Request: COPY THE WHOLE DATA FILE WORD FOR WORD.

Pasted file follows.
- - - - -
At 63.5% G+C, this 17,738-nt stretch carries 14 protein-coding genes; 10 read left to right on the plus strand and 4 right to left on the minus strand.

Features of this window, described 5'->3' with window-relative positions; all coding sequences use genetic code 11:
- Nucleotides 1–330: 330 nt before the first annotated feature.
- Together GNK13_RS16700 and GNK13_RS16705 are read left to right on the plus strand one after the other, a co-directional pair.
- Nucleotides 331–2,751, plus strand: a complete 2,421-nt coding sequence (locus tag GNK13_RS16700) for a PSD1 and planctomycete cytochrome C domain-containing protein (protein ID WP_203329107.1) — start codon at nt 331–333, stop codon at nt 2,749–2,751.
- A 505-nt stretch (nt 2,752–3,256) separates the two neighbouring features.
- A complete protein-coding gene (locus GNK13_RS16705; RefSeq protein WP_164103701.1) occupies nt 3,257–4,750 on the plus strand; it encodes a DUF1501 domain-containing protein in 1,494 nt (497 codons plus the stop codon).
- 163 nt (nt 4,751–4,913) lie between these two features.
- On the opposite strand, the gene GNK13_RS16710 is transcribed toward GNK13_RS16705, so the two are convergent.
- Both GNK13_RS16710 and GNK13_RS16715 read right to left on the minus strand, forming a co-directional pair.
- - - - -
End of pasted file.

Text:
At 63.5% G+C, this 17,738-nt stretch carries 14 protein-coding genes; 10 read left to right on the plus strand and 4 right to left on the minus strand.

Features of this window, described 5'->3' with window-relative positions; all coding sequences use genetic code 11:
- Nucleotides 1–330: 330 nt before the first annotated feature.
- Together GNK13_RS16700 and GNK13_RS16705 are read left to right on the plus strand one after the other, a co-directional pair.
- Nucleotides 331–2,751, plus strand: a complete 2,421-nt coding sequence (locus tag GNK13_RS16700) for a PSD1 and planctomycete cytochrome C domain-containing protein (protein ID WP_203329107.1) — start codon at nt 331–333, stop codon at nt 2,749–2,751.
- A 505-nt stretch (nt 2,752–3,256) separates the two neighbouring features.
- A complete protein-coding gene (locus GNK13_RS16705; RefSeq protein WP_164103701.1) occupies nt 3,257–4,750 on the plus strand; it encodes a DUF1501 domain-containing protein in 1,494 nt (497 codons plus the stop codon).
- 163 nt (nt 4,751–4,913) lie between these two features.
- On the opposite strand, the gene GNK13_RS16710 is transcribed toward GNK13_RS16705, so the two are convergent.
- Both GNK13_RS16710 and GNK13_RS16715 read right to left on the minus strand, forming a co-directional pair.